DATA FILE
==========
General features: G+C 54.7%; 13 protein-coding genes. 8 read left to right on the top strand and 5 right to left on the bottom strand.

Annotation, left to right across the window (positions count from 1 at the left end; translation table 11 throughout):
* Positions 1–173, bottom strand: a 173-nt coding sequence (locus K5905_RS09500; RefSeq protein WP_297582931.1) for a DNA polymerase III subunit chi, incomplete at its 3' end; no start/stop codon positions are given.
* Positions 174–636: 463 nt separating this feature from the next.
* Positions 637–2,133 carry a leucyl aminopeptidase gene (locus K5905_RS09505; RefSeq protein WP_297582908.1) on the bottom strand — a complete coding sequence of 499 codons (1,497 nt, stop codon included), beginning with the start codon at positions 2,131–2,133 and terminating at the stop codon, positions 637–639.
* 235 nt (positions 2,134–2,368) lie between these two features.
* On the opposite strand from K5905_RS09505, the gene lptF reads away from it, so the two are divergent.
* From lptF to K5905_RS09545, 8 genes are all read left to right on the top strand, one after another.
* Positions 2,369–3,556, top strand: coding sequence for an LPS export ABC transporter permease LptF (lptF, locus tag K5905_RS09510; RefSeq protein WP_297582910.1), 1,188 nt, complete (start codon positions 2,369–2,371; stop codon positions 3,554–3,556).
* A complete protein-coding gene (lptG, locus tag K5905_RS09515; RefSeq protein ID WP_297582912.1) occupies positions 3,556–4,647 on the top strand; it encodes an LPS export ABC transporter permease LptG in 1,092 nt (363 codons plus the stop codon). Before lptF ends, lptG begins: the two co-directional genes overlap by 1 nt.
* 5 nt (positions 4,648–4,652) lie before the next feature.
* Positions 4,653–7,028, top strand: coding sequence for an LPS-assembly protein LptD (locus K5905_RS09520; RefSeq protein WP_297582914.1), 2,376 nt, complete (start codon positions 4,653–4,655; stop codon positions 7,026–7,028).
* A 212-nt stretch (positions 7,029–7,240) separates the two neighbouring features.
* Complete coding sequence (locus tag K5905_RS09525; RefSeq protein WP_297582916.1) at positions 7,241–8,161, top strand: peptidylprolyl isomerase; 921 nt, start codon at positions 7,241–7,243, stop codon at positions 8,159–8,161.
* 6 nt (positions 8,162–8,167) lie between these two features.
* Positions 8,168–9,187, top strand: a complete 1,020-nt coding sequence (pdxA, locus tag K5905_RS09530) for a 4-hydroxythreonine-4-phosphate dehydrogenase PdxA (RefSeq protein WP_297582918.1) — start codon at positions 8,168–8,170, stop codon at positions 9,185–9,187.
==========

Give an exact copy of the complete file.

General features: G+C 54.7%; 13 protein-coding genes. 8 read left to right on the top strand and 5 right to left on the bottom strand.

Annotation, left to right across the window (positions count from 1 at the left end; translation table 11 throughout):
* Positions 1–173, bottom strand: a 173-nt coding sequence (locus K5905_RS09500; RefSeq protein WP_297582931.1) for a DNA polymerase III subunit chi, incomplete at its 3' end; no start/stop codon positions are given.
* Positions 174–636: 463 nt separating this feature from the next.
* Positions 637–2,133 carry a leucyl aminopeptidase gene (locus K5905_RS09505; RefSeq protein WP_297582908.1) on the bottom strand — a complete coding sequence of 499 codons (1,497 nt, stop codon included), beginning with the start codon at positions 2,131–2,133 and terminating at the stop codon, positions 637–639.
* 235 nt (positions 2,134–2,368) lie between these two features.
* On the opposite strand from K5905_RS09505, the gene lptF reads away from it, so the two are divergent.
* From lptF to K5905_RS09545, 8 genes are all read left to right on the top strand, one after another.
* Positions 2,369–3,556, top strand: coding sequence for an LPS export ABC transporter permease LptF (lptF, locus tag K5905_RS09510; RefSeq protein WP_297582910.1), 1,188 nt, complete (start codon positions 2,369–2,371; stop codon positions 3,554–3,556).
* A complete protein-coding gene (lptG, locus tag K5905_RS09515; RefSeq protein ID WP_297582912.1) occupies positions 3,556–4,647 on the top strand; it encodes an LPS export ABC transporter permease LptG in 1,092 nt (363 codons plus the stop codon). Before lptF ends, lptG begins: the two co-directional genes overlap by 1 nt.
* 5 nt (positions 4,648–4,652) lie before the next feature.
* Positions 4,653–7,028, top strand: coding sequence for an LPS-assembly protein LptD (locus K5905_RS09520; RefSeq protein WP_297582914.1), 2,376 nt, complete (start codon positions 4,653–4,655; stop codon positions 7,026–7,028).
* A 212-nt stretch (positions 7,029–7,240) separates the two neighbouring features.
* Complete coding sequence (locus tag K5905_RS09525; RefSeq protein WP_297582916.1) at positions 7,241–8,161, top strand: peptidylprolyl isomerase; 921 nt, start codon at positions 7,241–7,243, stop codon at positions 8,159–8,161.
* 6 nt (positions 8,162–8,167) lie between these two features.
* Positions 8,168–9,187, top strand: a complete 1,020-nt coding sequence (pdxA, locus tag K5905_RS09530) for a 4-hydroxythreonine-4-phosphate dehydrogenase PdxA (RefSeq protein WP_297582918.1) — start codon at positions 8,168–8,170, stop codon at positions 9,185–9,187.